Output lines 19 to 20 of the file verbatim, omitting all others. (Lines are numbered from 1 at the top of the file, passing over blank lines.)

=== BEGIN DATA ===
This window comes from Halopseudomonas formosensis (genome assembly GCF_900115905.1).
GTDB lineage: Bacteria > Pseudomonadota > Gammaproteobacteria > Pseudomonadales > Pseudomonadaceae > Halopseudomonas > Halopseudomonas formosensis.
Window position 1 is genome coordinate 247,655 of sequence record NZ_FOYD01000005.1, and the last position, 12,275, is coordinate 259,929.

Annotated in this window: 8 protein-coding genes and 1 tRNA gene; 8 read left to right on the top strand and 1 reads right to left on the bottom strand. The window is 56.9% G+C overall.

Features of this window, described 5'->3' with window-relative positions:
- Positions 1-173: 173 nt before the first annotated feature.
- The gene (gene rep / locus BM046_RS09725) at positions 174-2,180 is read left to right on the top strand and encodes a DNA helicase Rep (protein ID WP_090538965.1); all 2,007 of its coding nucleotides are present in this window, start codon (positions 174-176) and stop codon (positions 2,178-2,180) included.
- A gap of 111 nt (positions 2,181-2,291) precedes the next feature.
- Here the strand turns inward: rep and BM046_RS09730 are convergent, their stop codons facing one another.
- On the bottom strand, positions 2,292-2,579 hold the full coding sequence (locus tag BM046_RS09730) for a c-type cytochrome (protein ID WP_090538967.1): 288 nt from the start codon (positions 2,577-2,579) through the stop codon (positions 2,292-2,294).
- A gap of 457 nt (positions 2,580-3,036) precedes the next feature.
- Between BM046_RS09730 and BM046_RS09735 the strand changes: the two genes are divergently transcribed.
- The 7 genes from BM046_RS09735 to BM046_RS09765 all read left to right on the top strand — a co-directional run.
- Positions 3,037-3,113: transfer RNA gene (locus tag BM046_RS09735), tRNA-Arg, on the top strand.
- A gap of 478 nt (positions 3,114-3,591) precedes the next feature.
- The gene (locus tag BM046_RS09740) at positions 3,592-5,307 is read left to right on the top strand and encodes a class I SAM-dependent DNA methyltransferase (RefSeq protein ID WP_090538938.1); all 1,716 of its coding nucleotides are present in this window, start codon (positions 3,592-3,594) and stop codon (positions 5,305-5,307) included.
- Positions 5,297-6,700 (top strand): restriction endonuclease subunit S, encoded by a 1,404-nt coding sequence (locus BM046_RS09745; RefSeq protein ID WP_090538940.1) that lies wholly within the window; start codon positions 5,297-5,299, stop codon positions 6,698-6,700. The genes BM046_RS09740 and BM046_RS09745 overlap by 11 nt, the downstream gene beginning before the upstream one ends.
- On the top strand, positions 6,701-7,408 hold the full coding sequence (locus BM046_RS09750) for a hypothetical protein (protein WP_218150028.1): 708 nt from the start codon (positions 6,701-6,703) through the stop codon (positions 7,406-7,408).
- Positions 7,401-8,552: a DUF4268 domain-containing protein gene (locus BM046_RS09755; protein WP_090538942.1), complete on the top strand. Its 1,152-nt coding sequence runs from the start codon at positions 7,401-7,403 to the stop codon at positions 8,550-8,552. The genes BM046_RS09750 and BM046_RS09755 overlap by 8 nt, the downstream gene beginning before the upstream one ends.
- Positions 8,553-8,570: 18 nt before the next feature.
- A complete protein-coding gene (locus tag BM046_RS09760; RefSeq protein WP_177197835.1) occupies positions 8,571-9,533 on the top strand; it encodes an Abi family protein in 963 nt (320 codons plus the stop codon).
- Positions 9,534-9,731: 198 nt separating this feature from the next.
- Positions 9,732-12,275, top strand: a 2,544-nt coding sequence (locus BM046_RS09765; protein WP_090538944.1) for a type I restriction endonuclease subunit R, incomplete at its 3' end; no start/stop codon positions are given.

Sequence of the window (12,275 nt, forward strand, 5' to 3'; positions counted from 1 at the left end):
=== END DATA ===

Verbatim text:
- Positions 7,401-8,552: a DUF4268 domain-containing protein gene (locus BM046_RS09755; protein WP_090538942.1), complete on the top strand. Its 1,152-nt coding sequence runs from the start codon at positions 7,401-7,403 to the stop codon at positions 8,550-8,552. The genes BM046_RS09750 and BM046_RS09755 overlap by 8 nt, the downstream gene beginning before the upstream one ends.
- Positions 8,553-8,570: 18 nt before the next feature.